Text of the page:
It's not his favorite meal, so Alex is happy to share the broccoli with his dad — who's home for dinner, even though he's 3,000 miles away on a business trip.
And high school junior David Milgram knows he can never again tell his dad, "No homework."
“Yeah, that excuse is long, long gone,” says David.
That’s because homework assignments — and everything else that David does in school — are just a click away to his dad, Mark.
“If he had cut class or skipped school, I would have learned that today,” says Mark
Add "E-parenting" to the computer's expanding list of electronic jobs.
Marty Codus, who travels a lot, and his wife, Ashley, are turning their laptop, cell phones and PDA's into long-distance parenting tools.
“It takes some of the bite out of being on the road,” says Marty.
“The most important thing is that Alex, our son, can actually see his dad,” says Ashley.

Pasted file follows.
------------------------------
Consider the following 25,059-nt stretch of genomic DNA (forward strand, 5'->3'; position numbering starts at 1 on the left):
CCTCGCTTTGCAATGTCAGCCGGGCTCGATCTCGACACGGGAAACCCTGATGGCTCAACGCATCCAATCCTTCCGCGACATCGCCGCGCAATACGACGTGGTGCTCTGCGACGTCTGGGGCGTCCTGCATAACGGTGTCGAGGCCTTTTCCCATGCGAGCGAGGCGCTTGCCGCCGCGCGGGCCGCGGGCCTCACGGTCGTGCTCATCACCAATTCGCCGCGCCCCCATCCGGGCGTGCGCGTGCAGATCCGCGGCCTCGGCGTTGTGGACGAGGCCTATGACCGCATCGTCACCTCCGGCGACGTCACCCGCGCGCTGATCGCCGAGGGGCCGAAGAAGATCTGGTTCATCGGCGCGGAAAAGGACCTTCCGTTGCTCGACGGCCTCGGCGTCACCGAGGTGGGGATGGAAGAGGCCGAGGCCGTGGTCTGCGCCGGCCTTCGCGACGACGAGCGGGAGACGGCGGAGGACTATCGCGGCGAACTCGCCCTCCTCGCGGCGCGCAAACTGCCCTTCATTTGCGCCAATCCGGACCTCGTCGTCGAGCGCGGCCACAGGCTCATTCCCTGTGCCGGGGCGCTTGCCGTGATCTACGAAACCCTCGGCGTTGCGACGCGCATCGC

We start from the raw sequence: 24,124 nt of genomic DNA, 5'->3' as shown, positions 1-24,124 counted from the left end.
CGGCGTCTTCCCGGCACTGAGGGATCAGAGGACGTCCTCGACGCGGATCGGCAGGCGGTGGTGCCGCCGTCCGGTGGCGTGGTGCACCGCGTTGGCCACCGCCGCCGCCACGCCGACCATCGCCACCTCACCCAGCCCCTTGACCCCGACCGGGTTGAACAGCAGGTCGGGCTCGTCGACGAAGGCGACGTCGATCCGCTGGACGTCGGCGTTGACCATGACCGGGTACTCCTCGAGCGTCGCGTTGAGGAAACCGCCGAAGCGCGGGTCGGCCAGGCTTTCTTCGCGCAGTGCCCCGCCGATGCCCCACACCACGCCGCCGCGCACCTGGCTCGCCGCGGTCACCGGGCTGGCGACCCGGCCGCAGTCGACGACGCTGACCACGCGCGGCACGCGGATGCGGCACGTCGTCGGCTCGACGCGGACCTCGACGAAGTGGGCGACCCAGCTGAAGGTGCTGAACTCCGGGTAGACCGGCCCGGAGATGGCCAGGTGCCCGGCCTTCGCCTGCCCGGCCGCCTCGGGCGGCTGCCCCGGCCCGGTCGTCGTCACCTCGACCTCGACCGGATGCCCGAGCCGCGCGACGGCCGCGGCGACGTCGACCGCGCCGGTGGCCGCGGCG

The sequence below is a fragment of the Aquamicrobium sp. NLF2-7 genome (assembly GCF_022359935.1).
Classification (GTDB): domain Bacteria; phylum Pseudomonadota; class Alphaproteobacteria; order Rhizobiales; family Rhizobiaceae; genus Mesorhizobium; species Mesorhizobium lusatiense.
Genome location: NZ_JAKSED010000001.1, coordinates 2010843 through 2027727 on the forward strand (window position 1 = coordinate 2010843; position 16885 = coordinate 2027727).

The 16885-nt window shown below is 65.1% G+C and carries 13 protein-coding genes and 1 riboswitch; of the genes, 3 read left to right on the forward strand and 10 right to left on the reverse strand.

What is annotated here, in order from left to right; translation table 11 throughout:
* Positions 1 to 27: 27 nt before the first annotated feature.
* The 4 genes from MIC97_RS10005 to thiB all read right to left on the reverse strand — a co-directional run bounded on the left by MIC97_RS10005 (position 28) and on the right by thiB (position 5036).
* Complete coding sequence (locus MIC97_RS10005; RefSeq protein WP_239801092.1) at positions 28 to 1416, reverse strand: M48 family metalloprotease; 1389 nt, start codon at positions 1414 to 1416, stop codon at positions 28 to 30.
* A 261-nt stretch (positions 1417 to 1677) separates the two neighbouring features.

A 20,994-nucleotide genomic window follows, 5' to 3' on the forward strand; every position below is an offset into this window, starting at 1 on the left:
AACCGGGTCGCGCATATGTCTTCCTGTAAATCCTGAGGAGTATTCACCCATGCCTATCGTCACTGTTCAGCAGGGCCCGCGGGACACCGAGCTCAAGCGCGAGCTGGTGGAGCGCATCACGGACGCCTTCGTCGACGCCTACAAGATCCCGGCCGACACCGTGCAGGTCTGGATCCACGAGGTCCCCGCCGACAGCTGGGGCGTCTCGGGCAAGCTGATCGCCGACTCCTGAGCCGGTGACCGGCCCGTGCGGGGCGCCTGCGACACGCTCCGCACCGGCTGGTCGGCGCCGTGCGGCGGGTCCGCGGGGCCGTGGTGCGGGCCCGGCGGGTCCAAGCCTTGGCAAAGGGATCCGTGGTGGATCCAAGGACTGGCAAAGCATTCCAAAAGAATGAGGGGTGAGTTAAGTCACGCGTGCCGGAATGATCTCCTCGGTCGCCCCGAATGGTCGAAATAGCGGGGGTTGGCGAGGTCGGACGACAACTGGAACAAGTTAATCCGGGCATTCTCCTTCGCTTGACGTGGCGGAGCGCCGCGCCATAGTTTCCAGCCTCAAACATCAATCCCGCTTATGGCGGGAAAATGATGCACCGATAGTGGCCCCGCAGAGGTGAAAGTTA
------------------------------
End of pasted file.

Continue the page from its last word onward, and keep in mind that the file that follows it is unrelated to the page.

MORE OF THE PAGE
Dr. Addelaid Rod, who counsels “road warrior” parents, says that's important.
“For younger children especially, the time until the next phone call can be very difficult,” says Dr. Rod.
With all the gadgets, staying in touch virtually is as easy as dialing the phone now. But only recently have parents been able to plug in to what their kids are doing at school.
At Palmer Trinity Prep School in Miami, every student uses a laptop.
But it's their parents, using a relatively new program called "Ed-Line," who are tracking their children’s schedules, assignments, and even grades — the “E” way.
School chief Sean Murphy sees parental involvement soaring.
“It just gives them all the information they've wanted to know… and more,” says Murphy.
Students admit that with mom and dad checking up electronically, there's new reason now to toe the line.
“My main motivation now is that my parents are going to see my grades,” says David Milgram.
It’s not as good as being there, but the “E” way may be the next best thing.